Aging is one of the great mysteries of humanity. It’s something that we see people try to address on a daily basis – spending money on cosmetic products and procedures, investing in mental health, making dietary changes. These are examples of things that people are willing to do in trying to stave off aging. But are they misguided?
Not entirely, but we are beginning to learn more about the way that all of multiple factors impact aging at the cellular level. One such example is telomeres, and understanding the mechanics of telomeres could play a role in combating aging.
Telomeres are structures that appear at the end of our chromosomes, comprised of DNA. Some scientists compare them to the plastic tips at the end of shoelaces that keep laces held together. Telomeres keep the chromosomes from fraying or tangling together, which can lead to a variety of health issues. However, the thing about telomeres is that they aren’t immortal, and this is where issues arise.1
Our cells are in a cycle of constantly replenishing themselves, but each time a cell replicates, telomeres get a little bit shorter. Eventually, the telomeres get too short to actually split. This leads to cells aging, not functioning properly, and eventually dying. Because of this, telomere length is seen as a way to determine the biological age (not the chronological age) of a cell. Compare it to the rings of a tree trunk. The consequences of telomeres shortening go beyond wrinkles or purely cosmetic markers of aging. Studies show that things that alter the length of telomere length are associated with both an accelerated pace of aging as well as several age-associated conditions.2
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The link between telomere length and biological age is important, as it gives us an insight into potential ways we can support telomere. Scientists have discovered that several different factors are associated with telomere length. These include:
At this point, you may have a bit of a “chicken or the egg” question when it comes to telomere length. Are shortened telomeres a sign of aging, like graying hair, or are they a cause? It’s not clear yet, but studies show some potential ways to try and handle this issue.
Many healthy lifestyle changes have been associated with improved telomere length in studies conducted. Here are some of the most studied practices:
Antioxidant-Rich Foods/Vitamins: Oxidative stress is a major source of cell damage, including potentially damaging telomeres. As a starter, you may want to eat foods like berries and artichokes, which have high levels of antioxidants. These nutrients help mitigate the effects of oxidative damage. Another thing you may want to do is take a multivitamin. One study showed that women who took a multivitamin daily had 5% longer telomeres than those who didn’t.4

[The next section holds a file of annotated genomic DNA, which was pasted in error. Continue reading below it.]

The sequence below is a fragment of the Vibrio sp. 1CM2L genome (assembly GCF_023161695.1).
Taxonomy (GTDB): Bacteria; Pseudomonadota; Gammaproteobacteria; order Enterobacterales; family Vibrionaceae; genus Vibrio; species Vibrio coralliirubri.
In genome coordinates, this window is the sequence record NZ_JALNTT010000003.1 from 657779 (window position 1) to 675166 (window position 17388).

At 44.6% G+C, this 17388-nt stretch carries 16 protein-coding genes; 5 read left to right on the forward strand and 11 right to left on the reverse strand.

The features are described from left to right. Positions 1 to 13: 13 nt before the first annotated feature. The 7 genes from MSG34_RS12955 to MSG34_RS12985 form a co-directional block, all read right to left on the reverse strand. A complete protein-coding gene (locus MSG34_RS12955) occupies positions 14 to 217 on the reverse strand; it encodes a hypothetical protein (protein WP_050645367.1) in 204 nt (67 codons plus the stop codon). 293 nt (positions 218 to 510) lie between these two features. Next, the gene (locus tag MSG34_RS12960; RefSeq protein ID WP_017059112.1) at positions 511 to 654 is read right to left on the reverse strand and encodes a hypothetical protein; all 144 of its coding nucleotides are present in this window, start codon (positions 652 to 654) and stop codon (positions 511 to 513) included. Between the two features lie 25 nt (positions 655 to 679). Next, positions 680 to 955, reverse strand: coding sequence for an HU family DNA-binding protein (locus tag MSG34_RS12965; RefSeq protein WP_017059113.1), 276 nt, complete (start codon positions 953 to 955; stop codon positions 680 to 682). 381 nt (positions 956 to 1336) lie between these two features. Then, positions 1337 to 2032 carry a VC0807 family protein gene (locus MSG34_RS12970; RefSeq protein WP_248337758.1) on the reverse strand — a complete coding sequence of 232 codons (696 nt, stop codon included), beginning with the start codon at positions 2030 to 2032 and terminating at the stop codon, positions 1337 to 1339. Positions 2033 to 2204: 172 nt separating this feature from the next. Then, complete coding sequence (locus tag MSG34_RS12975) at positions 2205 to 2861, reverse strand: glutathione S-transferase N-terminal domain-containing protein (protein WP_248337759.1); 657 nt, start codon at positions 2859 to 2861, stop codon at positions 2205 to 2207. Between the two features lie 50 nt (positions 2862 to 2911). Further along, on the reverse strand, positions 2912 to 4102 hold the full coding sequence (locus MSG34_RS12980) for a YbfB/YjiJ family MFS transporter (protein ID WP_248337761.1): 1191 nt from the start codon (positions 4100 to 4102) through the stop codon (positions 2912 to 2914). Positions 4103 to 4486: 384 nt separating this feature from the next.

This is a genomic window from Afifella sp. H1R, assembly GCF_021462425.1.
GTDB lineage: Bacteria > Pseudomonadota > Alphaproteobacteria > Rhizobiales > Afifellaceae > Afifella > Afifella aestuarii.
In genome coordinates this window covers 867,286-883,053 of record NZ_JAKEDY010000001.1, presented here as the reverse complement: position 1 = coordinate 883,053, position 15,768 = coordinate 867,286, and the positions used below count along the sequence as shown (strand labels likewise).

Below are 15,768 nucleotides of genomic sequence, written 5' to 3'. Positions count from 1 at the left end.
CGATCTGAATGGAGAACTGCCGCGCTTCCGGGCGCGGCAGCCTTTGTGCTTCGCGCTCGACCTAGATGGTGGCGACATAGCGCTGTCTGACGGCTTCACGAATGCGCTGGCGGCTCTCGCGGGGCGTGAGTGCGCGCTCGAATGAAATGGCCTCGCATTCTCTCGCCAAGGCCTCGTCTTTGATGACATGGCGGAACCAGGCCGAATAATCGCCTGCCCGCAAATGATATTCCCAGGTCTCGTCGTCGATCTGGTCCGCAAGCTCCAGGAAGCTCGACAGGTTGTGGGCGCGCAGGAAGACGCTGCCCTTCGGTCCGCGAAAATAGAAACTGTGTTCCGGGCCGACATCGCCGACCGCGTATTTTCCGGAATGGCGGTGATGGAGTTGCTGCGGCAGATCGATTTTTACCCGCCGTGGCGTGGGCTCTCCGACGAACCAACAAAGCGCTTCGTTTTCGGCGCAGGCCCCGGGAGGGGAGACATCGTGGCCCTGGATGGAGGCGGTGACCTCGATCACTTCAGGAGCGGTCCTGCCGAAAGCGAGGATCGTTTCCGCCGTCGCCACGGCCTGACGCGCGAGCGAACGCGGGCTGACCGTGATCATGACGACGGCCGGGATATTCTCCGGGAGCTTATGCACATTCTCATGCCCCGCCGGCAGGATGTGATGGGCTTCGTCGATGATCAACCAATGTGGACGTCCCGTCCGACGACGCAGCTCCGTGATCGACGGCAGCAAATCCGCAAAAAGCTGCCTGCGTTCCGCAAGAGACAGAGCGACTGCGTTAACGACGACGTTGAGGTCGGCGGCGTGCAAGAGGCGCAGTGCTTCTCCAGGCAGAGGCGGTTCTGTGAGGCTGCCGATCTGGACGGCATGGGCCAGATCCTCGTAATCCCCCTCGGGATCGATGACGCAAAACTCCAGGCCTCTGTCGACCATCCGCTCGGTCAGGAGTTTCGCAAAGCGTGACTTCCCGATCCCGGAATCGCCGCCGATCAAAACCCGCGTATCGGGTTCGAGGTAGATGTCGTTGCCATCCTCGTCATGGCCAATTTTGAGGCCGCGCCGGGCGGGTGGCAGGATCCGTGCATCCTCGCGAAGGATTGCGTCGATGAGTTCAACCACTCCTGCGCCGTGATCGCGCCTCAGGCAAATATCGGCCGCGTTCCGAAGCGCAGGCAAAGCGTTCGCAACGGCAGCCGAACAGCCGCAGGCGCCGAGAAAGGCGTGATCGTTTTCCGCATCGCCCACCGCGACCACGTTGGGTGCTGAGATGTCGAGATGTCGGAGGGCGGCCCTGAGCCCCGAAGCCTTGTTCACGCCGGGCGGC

Physical Activity: A good workout can make you feel young again, but this is no coincidence. One study showed that people who do exercise were 3% less likely to have abnormally short telomeres than people who don’t exercise at all. Frequent exercise tended to lead to longer telomeres.
Stress Management: We mentioned before how stressful environments are correlated with shorter telomeres. While you can’t get rid of every stressful influence in your life, there are things you can do to help handle these issues. Seeing a mental health professional is a good starting point, but you can also utilize practices like yoga and meditation to help you stay calm. In fact, one study showed that women who practiced mindfulness meditation and yoga kept their telomeres at the same length. By comparison, women in the control group showed shorter telomeres over the study period.6
Supplementation: There are enzymes that play a supporting role in the health of telomeres. Telomerase is a perfect example. A naturally occurring enzyme, it lengthens telomeres while protecting them from shortening in the future. Supplements like Enzymedica’s Telomere Plus™ can help increase telomerase activity, potentially helping support telomeres and aging by association.* Studies in mice showed that mice lacking in telomerase aged prematurely, but became healthier when the enzyme was replaced.7
As we learn more, it becomes clear that telomeres are impacted by many things we associate with aging, lifestyle stress especially. Combined with understanding other mechanisms of aging, like oxidative stress, we may one day unlock the means to be healthier as we get older.
*These statements have not been evaluated by the Food and Drug Administration. This product is not intended to diagnosis, treat, prevent or cure any disease
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